Evocatively nicknamed the Land of a Thousand Kasbahs, Morocco’s Dades Valley is one of the most picturesque settlements of the High Atlas Mountains and a popular addition to multi-day desert and mountain tours from Marrakech. A breathtaking natural landscape of lush green oases and palm groves, dotted with elaborate mud-brick fortresses and rock-hewn villages, the valley is a prime spot for hiking expeditions and there are numerous scenic walking trails from which to take in the views.
New Year’s Eve is traditionally a family affair in Morocco, but with so many expats and travelers filling Marrakech over the festive season, there are plenty of options for those looking to party. Restaurants, hotels and nightclubs will be hosting special events and exclusive dinner parties in honor of the New Year, and the main square of Djemaa El-Fna will be alive with street entertainers, belly dancers and food stalls in the countdown to midnight.
Blessed with a beautiful climate, New Year’s Eve in Morocco may not be the snowy wonderland of the west, but it provides an opportunity for an exotic experience. One of the more common New Year’ activities include joining a New Year’s Eve desert safari, where you get deep into the romantic Sahara Desert.
From the labyrinth-like souks to the desolate plains of the Sahara Desert, few countries are as vibrant and varied as Morocco, but before you finish planning your trip, here are a few tips for what not to do in Morocco.
For many first time visitors to Morocco, the remote and untamed sands of the vast Sahara desert are an irresistible lure and there’s no better way to experience its magic than camping out beneath the desert stars and waking at the crack of dawn to watch the sun spilling over the top of the dunes.
The sprawling imperial city of Fez is so big you could spend days exploring its rambling souks and exquisite mosques, but the spiritual center is also a great launch pad for touring the northern coast of Morocco. With more time to spend, trekking inland to Merzouga and camping out in the Saharan desert is another unique experience, but for those on a tight schedule, here are some ideas for the best day trips from Fez.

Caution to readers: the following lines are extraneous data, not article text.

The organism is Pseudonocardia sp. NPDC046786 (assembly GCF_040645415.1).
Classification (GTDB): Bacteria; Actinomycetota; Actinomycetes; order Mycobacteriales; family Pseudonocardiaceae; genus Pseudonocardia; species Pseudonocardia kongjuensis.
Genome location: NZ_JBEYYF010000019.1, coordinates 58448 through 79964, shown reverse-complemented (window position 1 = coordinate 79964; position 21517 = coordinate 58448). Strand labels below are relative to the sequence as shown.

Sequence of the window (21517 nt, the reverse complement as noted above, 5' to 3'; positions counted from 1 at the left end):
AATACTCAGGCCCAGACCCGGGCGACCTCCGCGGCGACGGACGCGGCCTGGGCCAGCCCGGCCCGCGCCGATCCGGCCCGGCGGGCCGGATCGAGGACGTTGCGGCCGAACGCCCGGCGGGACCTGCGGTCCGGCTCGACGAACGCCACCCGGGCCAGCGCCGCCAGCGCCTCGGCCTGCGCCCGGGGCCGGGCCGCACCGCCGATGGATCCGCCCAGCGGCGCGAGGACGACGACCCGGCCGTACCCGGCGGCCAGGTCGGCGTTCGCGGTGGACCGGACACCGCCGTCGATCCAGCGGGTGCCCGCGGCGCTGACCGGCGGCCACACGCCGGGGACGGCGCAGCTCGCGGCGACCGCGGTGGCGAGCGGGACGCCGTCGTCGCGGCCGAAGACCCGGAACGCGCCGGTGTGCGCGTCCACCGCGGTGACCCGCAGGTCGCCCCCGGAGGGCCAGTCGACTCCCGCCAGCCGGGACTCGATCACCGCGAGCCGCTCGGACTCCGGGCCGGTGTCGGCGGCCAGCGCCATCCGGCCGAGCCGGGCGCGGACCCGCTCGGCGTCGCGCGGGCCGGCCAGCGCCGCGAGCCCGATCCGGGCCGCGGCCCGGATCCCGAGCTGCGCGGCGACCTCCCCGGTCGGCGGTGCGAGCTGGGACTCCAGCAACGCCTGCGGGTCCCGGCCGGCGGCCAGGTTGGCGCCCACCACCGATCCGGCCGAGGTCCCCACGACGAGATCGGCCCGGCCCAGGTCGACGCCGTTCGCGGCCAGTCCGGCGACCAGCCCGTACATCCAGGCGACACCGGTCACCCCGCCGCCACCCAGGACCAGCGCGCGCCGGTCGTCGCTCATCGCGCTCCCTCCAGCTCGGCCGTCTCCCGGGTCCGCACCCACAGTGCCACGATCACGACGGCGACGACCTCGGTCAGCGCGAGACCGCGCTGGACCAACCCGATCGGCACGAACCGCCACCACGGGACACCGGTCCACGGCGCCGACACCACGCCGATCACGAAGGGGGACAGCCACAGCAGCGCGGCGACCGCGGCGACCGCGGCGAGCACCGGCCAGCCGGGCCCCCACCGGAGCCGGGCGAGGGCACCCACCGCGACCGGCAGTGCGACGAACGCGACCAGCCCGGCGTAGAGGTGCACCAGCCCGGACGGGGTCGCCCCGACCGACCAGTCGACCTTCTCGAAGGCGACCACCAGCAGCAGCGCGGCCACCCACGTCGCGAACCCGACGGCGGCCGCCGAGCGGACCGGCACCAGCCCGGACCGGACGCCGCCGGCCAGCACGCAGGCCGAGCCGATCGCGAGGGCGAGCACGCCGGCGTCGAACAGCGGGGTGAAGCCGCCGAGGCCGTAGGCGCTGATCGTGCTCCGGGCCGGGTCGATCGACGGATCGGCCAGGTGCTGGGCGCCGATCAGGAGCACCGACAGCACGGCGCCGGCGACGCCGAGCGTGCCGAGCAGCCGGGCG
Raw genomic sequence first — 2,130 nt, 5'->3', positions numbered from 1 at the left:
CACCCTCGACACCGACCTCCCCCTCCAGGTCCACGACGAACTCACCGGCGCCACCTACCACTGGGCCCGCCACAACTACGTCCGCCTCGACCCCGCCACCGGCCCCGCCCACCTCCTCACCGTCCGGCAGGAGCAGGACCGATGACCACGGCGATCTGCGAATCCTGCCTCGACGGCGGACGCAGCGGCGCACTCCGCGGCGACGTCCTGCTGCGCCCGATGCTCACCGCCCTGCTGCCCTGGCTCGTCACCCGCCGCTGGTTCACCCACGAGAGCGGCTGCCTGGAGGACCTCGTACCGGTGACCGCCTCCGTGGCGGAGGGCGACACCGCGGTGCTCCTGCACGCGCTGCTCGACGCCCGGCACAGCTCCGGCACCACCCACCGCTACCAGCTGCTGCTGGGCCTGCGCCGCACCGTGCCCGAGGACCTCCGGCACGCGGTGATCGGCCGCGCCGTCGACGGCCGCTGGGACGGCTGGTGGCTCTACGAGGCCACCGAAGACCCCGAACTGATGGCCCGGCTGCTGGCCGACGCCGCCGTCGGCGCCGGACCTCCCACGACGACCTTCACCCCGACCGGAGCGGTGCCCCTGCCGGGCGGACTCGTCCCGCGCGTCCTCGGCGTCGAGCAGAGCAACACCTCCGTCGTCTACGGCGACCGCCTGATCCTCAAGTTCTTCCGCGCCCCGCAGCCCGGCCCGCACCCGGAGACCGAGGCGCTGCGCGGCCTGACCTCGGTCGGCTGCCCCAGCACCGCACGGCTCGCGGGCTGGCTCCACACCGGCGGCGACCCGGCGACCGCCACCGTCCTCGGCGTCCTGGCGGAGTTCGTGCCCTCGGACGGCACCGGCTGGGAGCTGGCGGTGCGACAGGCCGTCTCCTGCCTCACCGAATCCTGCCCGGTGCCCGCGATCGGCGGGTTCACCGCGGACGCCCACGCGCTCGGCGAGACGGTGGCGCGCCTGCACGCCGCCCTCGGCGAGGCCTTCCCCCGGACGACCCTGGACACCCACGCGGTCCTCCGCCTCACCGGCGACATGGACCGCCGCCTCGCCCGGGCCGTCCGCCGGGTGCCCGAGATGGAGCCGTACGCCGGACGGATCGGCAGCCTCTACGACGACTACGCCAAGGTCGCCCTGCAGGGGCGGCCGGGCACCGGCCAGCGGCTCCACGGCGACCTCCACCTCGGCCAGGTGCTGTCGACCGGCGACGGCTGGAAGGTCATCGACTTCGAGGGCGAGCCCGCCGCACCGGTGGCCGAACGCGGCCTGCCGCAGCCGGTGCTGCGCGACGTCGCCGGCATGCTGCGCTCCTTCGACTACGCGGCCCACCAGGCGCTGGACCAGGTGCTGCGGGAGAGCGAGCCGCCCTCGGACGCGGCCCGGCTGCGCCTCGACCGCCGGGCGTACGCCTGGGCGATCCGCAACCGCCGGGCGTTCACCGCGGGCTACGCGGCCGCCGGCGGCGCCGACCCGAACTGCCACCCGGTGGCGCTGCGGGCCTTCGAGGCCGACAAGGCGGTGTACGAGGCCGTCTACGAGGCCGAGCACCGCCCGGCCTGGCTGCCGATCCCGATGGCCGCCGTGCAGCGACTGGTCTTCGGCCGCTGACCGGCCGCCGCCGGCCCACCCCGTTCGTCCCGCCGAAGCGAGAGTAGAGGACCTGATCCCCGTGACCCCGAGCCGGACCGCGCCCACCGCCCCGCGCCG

Getting hopelessly lost in the labyrinth of souks is all part of the magic of Marrakech, but the sprawling markets, crafts workshops and makeshift shops are also a trove of unique souvenirs. Whether you’re browsing for quirky gifts, seeking out local fashions or in the market for a fine carpet, this buyers guide to the Marrakech Souks will help you plan your shopping expedition.
As the oldest of Morocco’s imperial cities and one of the world’s best preserved medieval Islamic cities, Fez is a trove of historic architecture and monuments, and a walk around the Old Town of Fez reveals a bizarre amalgamation of the modern and the traditional. Sure, you’ll see youngsters chatting away on their cell phones and modern fashions creeping into the souks, but you’ll also see craftsmen working in the same many they did 1000 years before and crumbling ruins untouched for centuries.
For many travelers, the idea of stripping naked and entering a public bath is a daunting thought, but visiting a traditional Moroccan hammam is one of the country’s most rewarding cultural experiences. But before you pluck up the courage to grab your towel and head down to the local baths, here are a few tips to help conquer those first timer nerves.
Forget speed dating and typing sweet nothings to your internet lover; if Morocco’s Ait Hdiddou tribe are right, all you need to do to meet your match is show up at the Berber village of Imilchil in September. In a unique stand against organized marriage traditions, the annual Imilchil festival is a betrothal festival organized for would-be brides and grooms to marry, or meet and pledge their commitment to marry.